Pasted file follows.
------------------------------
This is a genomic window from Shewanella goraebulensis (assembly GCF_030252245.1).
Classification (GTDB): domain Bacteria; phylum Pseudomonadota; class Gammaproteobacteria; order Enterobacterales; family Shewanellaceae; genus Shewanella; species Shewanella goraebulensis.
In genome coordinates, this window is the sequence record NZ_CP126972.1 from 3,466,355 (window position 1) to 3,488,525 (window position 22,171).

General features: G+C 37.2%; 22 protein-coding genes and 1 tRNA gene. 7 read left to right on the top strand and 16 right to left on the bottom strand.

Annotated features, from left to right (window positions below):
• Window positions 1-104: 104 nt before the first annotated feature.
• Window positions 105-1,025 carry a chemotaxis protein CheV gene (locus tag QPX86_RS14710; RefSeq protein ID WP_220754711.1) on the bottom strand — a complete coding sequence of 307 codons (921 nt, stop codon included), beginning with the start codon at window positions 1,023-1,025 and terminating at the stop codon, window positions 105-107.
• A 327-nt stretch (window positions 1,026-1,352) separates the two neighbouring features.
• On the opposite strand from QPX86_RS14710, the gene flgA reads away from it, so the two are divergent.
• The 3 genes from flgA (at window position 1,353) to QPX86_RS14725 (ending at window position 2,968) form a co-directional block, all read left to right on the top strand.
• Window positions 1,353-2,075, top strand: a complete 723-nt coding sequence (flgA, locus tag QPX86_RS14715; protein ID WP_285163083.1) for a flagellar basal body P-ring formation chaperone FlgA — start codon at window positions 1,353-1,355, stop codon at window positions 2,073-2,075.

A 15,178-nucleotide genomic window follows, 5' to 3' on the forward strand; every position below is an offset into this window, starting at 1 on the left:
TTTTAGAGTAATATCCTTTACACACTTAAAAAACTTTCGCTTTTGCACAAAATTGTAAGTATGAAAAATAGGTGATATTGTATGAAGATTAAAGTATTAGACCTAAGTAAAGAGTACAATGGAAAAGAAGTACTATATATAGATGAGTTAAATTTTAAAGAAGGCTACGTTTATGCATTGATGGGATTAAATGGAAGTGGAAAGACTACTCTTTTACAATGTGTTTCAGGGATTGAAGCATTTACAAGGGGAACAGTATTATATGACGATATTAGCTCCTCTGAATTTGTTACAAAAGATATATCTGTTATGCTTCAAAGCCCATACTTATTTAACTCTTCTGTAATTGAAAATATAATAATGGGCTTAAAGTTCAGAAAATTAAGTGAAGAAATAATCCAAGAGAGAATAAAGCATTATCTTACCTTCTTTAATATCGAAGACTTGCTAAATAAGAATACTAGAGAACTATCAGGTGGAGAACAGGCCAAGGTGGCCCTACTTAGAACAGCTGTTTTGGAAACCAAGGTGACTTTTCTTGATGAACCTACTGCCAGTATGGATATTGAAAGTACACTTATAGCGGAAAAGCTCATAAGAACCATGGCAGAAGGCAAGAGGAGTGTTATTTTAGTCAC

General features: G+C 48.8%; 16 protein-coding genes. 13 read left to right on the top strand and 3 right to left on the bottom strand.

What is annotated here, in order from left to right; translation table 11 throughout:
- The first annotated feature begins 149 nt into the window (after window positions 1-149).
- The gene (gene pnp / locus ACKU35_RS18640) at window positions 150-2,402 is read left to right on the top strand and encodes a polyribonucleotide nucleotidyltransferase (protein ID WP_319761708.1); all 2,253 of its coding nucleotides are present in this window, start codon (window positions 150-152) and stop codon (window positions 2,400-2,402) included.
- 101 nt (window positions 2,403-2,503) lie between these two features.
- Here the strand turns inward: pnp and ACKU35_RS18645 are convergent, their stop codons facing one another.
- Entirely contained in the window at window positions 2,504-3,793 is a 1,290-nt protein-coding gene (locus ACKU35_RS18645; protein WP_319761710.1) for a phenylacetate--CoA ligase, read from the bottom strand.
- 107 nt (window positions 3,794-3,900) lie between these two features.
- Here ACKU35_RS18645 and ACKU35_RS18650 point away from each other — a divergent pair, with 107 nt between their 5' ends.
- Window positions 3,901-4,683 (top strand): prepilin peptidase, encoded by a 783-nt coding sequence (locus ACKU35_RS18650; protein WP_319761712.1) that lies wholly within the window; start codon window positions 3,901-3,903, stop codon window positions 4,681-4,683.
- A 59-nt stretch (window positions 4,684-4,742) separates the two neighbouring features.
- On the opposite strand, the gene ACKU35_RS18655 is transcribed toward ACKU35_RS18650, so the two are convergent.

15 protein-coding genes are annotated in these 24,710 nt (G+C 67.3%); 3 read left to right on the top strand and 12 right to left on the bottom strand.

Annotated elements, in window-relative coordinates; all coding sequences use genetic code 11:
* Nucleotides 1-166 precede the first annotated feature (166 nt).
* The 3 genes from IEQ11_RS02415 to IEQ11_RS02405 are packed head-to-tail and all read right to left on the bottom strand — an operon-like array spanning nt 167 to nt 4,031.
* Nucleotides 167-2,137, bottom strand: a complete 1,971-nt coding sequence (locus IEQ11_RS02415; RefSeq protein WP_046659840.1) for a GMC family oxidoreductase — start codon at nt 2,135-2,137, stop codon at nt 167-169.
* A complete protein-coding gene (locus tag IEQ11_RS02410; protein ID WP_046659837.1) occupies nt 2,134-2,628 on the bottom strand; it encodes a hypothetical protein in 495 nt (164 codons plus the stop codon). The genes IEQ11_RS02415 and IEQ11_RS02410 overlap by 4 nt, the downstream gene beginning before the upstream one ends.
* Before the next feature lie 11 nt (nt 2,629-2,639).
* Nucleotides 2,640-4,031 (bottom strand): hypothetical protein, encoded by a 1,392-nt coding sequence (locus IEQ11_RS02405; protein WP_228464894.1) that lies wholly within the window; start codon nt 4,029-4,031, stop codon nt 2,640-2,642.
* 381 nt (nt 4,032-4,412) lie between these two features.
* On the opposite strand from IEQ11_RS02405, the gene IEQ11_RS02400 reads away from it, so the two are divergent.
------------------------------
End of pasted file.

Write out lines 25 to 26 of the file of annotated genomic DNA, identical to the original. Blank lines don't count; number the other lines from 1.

- On the opposite strand, the gene ACKU35_RS18655 is transcribed toward ACKU35_RS18650, so the two are convergent.

15 protein-coding genes are annotated in these 24,710 nt (G+C 67.3%); 3 read left to right on the top strand and 12 right to left on the bottom strand.